Excessive alcohol consumption, such as binge drinking, is a global health concern among women. According to the CDC, gender differences such as body structure and brain chemistry can cause women to absorb more alcohol and take longer to remove from their system. About 12% of adult women binge drink three times a month, with an average of 5 drinks per binge. The drinking patterns can have adverse effects on the liver, heart, and brain. There are several options in helping reduce the risk of alcohol, one of which is Alcoholics Anonymous (AA).
AA is an international program for recovering alcoholics where they help those in need through support groups, self-help groups, and abstinence models. It is a way to improve on emotional, mental, psychological, and physical stability and well-being. AA groups support those in need through regular group meetings and are crucial in the recovery program. The initiation of physically going to a meeting, sitting in a chair, and listening to others that can relate to you is powerful. For those who have gone through the program and are on their way to a milestone of sobriety, certain factors can have an impact on relapse. It’s difficult enough to acknowledge the fact that someone might need help and support in alcohol consumption reduction, but now let’s add a global pandemic to the mix…
The pandemic has brought on many changes to lives such as unemployment, self-isolation, quarantine, social distancing, and closing of businesses. These factors can greatly increase stress and anxiety in an individual or in a community. Stress induces structural and functional ramifications on the brain producing altered behaviors in individuals’ coping capabilities. A global pandemic just magnifies these stressful conditions. Stress and anxiety have been found to be important triggers for relapse and they promote increased motivation to drink in some individuals. Studies have shown that for women, marriage and martial stress are triggers for relapses in alcohol.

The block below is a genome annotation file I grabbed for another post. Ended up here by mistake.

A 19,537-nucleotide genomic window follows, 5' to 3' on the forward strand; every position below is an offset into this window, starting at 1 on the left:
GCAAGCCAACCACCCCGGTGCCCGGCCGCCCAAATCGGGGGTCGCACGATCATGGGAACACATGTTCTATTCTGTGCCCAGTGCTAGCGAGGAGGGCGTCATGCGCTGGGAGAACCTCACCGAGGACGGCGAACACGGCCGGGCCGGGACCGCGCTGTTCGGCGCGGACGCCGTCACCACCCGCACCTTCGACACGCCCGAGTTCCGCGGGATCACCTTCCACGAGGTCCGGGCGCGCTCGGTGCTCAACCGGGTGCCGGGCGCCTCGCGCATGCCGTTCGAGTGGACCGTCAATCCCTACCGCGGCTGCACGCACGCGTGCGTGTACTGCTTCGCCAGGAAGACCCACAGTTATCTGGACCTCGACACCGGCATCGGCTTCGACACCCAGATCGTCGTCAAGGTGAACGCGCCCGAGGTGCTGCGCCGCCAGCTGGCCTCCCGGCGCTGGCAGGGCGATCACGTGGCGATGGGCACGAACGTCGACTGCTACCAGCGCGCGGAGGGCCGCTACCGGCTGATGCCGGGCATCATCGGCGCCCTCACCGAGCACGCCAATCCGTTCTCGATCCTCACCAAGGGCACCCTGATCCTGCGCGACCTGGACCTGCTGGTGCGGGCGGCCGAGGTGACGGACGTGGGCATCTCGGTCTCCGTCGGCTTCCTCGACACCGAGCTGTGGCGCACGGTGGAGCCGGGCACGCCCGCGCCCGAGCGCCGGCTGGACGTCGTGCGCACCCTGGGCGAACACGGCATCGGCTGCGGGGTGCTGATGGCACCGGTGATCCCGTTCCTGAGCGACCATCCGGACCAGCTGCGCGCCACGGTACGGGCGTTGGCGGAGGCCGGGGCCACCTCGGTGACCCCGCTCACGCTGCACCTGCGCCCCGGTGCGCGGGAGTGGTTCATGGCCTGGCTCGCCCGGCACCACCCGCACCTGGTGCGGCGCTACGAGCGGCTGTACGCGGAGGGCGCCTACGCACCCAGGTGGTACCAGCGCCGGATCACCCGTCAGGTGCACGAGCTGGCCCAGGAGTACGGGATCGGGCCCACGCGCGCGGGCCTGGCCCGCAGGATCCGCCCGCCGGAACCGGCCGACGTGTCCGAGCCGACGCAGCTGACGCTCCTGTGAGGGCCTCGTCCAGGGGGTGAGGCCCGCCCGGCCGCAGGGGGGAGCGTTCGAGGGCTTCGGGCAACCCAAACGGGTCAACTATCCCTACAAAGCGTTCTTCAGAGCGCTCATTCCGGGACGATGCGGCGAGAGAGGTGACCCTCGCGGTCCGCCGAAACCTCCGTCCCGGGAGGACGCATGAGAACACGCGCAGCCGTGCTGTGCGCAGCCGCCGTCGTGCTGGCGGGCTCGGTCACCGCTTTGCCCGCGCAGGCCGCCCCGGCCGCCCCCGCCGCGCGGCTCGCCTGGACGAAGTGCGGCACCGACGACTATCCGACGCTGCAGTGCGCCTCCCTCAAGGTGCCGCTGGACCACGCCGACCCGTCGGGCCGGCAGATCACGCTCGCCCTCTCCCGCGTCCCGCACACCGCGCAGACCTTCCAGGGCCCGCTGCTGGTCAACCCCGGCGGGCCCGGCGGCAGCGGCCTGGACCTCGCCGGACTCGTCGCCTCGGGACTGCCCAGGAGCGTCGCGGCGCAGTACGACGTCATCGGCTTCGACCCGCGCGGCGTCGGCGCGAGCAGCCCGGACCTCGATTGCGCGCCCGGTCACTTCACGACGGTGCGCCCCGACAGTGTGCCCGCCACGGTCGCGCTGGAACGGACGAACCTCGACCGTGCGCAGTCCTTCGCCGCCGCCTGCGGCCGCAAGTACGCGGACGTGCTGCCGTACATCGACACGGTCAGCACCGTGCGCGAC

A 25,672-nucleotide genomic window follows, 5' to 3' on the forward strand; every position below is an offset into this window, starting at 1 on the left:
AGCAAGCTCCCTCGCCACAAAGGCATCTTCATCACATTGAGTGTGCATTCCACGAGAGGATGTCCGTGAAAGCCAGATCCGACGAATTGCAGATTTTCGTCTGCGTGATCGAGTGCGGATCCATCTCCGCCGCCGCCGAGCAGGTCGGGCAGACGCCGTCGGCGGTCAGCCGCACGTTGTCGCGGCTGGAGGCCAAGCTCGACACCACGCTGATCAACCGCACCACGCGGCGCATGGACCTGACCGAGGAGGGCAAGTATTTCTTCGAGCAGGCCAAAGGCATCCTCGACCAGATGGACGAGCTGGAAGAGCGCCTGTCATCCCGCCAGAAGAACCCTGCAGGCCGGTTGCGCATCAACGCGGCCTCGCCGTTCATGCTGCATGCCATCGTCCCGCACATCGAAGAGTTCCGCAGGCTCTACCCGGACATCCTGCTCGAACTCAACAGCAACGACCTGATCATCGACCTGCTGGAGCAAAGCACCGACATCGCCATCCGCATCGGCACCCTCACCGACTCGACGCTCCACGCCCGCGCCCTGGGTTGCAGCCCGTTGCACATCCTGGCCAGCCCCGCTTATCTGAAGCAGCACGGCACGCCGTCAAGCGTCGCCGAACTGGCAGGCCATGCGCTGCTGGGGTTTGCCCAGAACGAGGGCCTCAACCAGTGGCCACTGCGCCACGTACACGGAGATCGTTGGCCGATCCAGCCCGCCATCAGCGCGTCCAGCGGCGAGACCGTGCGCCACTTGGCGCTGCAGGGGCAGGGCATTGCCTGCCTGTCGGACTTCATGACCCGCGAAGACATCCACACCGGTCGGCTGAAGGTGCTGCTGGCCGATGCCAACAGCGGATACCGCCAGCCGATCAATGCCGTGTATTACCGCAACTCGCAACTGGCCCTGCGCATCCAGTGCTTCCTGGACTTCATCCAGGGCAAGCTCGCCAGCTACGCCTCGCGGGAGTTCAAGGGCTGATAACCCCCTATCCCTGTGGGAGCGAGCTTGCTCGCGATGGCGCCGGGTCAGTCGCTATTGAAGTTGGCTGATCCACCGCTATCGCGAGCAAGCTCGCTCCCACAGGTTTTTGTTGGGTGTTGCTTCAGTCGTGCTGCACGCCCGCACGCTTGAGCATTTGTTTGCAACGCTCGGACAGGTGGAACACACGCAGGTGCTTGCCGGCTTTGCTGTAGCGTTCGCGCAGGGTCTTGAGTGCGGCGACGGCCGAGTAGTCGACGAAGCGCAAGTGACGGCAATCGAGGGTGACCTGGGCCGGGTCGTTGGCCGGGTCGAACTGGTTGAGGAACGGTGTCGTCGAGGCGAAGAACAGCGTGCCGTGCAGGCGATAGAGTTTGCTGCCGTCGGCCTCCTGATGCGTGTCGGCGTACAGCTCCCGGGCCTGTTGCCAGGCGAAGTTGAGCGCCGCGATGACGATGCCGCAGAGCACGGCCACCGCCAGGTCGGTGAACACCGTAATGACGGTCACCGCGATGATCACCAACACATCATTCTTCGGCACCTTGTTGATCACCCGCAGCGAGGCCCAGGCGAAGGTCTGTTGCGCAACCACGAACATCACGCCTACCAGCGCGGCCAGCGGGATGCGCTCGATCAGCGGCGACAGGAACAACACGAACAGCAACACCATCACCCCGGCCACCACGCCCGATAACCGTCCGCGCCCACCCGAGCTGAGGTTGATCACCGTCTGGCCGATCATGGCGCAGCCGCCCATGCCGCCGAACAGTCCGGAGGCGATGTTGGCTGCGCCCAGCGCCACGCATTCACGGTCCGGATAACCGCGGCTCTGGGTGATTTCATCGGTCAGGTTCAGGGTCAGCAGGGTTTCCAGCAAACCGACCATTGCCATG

COVID-19 has placed a financial burden on millions of people as they have filed for unemployment. The stress and anxiety from wondering how they will pay bills, when will they get their job back, or even if they will get their job back, can be a trigger to relapsing. Women who are independent and have to support their children might find comfort in their “mommy-juice” like before. According to Dr. Koob, the National Institute on Alcohol Abuse and Alcoholism (NIAAA) Director, physical or social distancing can impact treatment services. Social support is an influential and beneficial reinforcer for helping people avoid relapses. Another trigger to alcohol relapse is that drinking has become a societal norm. Social media is teeming with alcohol ads and memes. The pressure from society that you need to drink to relieve stress can trigger alcoholics into relapsing. Even memes on AA programs have become degraded and seen as a joke for after the global pandemic ends.
But all is not lost… Even in these trying times, there have been some programs that have migrated towards hosting virtual sessions and have overcome the obstacles COVID-19 has presented. The Atlanta AA program, along with other city programs, have converted to a digital platform devoted to people in recovery. As mentioned earlier, women metabolize alcohol differently than men and this can put them at jeopardy if it’s not managed. Many AA communities have special interest women’s meetings where it might be easier to identify as an alcoholic among other women. The National Institute on Alcohol Abuse and Alcoholism (NIAAA) has many great resources on alcohol relapse during COVID-19. The resources include professionally led treatment via phone or video, therapy sessions, mutual support groups, podcasts, and apps.
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 Burtscher, J., Burtscher, M., Millet G.P. 2020. (Indoor) isolation, stress and physical inactivity: vicious circles accelerated by Covid‐19?. doi:10.1111/sms.13706
 Ferri, M., Amato, L., Davoli, M. 2006. Alcoholics Anonymous and other 12-step programmes for alcohol dependence. Cochrane Database Syst Rev. (3):CD005032.
 Walitzer, K.S., Dearing, R.L. 2006. Gender differences in alcohol and substance use relapse. Clinical Psychology Review. 26, 128-148.